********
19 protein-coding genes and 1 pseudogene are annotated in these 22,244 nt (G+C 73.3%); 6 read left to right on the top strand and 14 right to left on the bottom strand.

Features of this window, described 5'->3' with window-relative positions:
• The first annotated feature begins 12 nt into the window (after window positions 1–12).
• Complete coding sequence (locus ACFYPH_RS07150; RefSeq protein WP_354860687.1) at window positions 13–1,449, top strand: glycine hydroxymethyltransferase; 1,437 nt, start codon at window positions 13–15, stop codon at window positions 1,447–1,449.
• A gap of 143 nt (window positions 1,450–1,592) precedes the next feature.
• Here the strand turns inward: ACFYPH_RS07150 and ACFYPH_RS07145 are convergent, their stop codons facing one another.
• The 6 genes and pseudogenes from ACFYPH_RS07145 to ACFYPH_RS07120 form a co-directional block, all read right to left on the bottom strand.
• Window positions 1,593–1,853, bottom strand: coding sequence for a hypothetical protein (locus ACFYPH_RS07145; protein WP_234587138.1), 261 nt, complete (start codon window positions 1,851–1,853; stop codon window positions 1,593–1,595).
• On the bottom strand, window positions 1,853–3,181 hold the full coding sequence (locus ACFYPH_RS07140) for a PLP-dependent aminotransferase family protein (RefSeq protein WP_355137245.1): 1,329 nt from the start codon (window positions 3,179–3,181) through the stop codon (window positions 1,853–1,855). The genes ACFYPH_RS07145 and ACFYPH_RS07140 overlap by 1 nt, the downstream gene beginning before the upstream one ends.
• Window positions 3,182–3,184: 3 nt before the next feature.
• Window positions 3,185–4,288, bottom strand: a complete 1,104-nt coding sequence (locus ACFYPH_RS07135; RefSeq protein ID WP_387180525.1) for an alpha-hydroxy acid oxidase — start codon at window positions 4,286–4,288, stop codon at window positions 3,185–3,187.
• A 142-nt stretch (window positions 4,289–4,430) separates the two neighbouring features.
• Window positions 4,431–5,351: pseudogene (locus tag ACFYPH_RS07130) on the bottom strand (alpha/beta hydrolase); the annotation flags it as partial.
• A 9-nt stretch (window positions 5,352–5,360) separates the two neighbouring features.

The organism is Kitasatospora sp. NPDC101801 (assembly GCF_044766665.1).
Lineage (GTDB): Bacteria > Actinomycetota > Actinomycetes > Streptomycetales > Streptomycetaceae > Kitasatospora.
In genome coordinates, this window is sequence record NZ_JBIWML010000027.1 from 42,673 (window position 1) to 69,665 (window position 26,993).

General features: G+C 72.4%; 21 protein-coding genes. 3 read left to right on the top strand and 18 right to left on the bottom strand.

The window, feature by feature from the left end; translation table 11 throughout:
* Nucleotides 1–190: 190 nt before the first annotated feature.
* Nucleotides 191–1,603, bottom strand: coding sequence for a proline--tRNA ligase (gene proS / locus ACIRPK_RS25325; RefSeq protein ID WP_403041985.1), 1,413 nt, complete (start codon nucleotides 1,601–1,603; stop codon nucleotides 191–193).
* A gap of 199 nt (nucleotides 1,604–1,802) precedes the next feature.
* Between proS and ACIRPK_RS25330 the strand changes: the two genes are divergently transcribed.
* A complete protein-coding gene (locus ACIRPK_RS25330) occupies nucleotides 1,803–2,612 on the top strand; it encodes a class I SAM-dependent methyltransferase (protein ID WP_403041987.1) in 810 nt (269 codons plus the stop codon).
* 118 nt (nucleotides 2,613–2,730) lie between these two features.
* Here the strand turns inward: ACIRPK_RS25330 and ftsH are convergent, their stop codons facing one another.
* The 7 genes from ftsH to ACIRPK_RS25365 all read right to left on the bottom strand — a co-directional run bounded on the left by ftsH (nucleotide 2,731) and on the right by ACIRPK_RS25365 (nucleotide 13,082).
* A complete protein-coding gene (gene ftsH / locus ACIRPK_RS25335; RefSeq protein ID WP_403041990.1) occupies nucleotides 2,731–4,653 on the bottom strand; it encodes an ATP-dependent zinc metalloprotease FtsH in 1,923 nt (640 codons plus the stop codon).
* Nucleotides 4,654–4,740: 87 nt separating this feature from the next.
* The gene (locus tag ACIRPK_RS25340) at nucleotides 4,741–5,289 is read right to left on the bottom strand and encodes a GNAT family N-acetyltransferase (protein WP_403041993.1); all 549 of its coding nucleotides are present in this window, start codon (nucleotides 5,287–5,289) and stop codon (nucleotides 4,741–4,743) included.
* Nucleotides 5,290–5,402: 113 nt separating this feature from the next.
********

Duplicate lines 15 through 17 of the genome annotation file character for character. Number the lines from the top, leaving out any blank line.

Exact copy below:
The organism is Kitasatospora sp. NPDC101801 (assembly GCF_044766665.1).
Lineage (GTDB): Bacteria > Actinomycetota > Actinomycetes > Streptomycetales > Streptomycetaceae > Kitasatospora.
In genome coordinates, this window is sequence record NZ_JBIWML010000027.1 from 42,673 (window position 1) to 69,665 (window position 26,993).